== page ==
This issue arose in the L.I.U.N.A. case31 where no application for registration as a registered charity had ever been submitted and where no questions with respect to the Minister’s opinion had been asked by Appellant’s counsel at the examination for discovery. As a matter of pleading and litigation strategy, Bowman J. decided that since the opinion of the Minister was entirely within the purview of the Minister, the respondent (Revenue Canada) bore the onus of proof in this issue. Furthermore, Bowman J. stated that “in the absence of any evidence of the Minister’s opinion, it must be presumed that had he formed an opinion, he would have done so on a correct legal basis. If he was properly instructed as to the law, he would have concluded that the appellant was not a charity.”32
Thus, it appears that the test in subsection 149(1) requires only that an organization not be charitable at law in order to be a nonprofit organization; no specific prior consideration of the matter by the Minister of National Revenue is necessary.33 However, if there is doubt about the status of an organization as an NPO or charity, an application for registration as a charity may still be in order.34
Bowman J.’s L.I.U.N.A. decision leaves open the question of what would be the effect if the Minister considered the issue and made an incorrect determination that an organization is a charity (when it would prefer nonprofit organization tax treatment). Presumably, the organization would be able to apply to the Federal Court for judicial review of the Minister’s decision.35 Since the error would be one of law (misapplying the common law definition of charity), it is to be hoped that the Court would correct the Minister’s determination. (This article is not the appropriate forum for discussing what constitutes a charitable purpose at law36 or analyzing the extensive jurisprudence dealing with this subject, e.g., Vancouver Society of Immigrant and Visible Minority Women v. M.N.R.37 ) A question which arises from the above discussion concerns the tax treatment of an entity which is charitable at law but which is not a registered charity. Pursuant to paragraph 149(1)(f) of the Income Tax Act, a registered charity is exempt from Part I income tax. Registered charity is defined in section 248(1) as “a charitable organization, private foundation or public foundation … that has applied to the Minister in prescribed form for registration and that is at that time registered” (emphasis added). If application has never been submitted by an organization for registration as a charity it is not entitled to take advantage of the exemption from Part I tax found in paragraph 149(1)(f).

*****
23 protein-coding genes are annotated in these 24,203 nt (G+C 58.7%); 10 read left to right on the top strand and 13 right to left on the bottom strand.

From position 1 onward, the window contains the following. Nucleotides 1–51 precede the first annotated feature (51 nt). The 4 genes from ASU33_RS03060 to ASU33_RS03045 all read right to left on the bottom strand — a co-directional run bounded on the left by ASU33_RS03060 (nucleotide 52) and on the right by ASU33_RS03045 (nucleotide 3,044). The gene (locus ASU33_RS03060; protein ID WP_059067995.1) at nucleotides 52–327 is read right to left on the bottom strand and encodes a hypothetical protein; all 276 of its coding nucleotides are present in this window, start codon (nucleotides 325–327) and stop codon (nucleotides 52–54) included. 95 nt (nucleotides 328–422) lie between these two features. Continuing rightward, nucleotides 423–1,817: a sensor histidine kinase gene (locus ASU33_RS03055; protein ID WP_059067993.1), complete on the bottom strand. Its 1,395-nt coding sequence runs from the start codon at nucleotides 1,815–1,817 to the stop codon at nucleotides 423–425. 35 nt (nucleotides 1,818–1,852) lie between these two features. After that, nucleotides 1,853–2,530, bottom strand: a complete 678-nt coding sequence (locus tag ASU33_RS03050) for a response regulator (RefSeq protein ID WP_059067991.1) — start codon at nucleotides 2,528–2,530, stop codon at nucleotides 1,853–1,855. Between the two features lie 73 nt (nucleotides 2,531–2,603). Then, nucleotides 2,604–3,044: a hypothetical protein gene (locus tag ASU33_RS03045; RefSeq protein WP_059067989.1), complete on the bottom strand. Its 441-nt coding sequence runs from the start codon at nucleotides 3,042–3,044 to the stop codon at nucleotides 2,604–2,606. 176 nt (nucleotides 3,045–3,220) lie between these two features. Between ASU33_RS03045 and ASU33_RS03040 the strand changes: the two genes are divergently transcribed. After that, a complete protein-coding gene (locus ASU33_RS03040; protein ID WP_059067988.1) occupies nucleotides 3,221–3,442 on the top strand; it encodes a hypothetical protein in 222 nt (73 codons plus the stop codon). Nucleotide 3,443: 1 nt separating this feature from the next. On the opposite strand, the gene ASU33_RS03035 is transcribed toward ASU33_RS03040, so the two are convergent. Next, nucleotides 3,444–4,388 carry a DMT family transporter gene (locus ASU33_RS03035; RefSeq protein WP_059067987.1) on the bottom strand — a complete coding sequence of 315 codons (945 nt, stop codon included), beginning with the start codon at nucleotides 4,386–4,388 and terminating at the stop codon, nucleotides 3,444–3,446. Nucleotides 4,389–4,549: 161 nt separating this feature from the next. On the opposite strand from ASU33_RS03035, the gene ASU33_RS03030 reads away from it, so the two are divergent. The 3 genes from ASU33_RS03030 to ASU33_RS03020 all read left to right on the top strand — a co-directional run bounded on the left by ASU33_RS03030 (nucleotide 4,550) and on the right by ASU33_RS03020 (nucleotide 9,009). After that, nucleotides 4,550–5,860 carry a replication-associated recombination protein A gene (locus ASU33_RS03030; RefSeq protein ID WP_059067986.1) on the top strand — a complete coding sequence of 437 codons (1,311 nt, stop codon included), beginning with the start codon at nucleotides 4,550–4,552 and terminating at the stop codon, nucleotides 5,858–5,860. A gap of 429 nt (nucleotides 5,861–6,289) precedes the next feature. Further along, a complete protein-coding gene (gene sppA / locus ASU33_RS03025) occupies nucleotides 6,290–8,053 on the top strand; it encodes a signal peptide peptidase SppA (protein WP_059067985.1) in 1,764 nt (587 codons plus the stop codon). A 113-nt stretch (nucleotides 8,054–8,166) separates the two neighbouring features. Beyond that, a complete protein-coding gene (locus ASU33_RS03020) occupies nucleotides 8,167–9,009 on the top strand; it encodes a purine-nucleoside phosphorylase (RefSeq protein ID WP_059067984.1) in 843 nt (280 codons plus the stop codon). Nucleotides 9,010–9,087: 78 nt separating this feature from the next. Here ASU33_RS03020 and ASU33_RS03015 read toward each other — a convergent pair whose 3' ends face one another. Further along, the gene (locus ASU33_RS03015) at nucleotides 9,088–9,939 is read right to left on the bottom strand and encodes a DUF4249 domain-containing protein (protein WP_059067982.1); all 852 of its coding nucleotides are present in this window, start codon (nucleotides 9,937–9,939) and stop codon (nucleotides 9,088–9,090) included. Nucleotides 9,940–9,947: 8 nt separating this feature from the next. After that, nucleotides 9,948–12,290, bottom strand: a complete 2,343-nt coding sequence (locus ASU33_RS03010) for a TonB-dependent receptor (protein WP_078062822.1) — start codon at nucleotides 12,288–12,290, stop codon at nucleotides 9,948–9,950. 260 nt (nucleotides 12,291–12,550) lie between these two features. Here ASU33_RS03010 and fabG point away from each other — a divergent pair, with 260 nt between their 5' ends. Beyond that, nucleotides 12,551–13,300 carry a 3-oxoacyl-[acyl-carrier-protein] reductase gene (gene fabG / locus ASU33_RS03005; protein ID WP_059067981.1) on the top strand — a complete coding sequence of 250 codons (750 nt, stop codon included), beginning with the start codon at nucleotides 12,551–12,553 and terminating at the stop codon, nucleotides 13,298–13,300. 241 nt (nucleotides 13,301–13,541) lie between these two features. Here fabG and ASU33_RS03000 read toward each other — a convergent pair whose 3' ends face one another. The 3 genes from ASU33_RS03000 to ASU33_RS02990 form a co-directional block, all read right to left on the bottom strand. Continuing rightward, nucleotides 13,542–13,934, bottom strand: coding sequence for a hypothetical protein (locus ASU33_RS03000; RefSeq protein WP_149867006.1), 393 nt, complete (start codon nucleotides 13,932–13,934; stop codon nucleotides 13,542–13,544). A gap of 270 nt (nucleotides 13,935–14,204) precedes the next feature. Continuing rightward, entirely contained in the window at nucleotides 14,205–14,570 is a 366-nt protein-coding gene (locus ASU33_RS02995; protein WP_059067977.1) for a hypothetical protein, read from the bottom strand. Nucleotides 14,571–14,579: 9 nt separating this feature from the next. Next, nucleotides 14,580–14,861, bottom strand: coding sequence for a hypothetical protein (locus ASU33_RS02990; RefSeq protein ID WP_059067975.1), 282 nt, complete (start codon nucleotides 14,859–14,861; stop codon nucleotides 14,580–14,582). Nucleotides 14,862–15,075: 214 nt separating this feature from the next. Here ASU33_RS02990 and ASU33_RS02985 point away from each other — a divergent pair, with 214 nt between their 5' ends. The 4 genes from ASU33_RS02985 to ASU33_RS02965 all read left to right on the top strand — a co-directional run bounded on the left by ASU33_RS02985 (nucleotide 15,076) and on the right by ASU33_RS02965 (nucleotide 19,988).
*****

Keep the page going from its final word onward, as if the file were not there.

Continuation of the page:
Thus, an organization which is charitable at law but which is not a registered charity is not provided with any specific exemption from Part I income tax pursuant to the Income Tax Act. As a result, it is at least arguable that unregistered charities are taxable under the Income Tax Act.38 How their income should be calculated is a matter which I will not discuss in detail at this time but it is possible that the income of an unregistered charity could include any annual surplus from operations or even all revenue.39 There might be an argument that income from charitable operations is not income from a source which is taxable pursuant to Part I of the Income Tax Act.40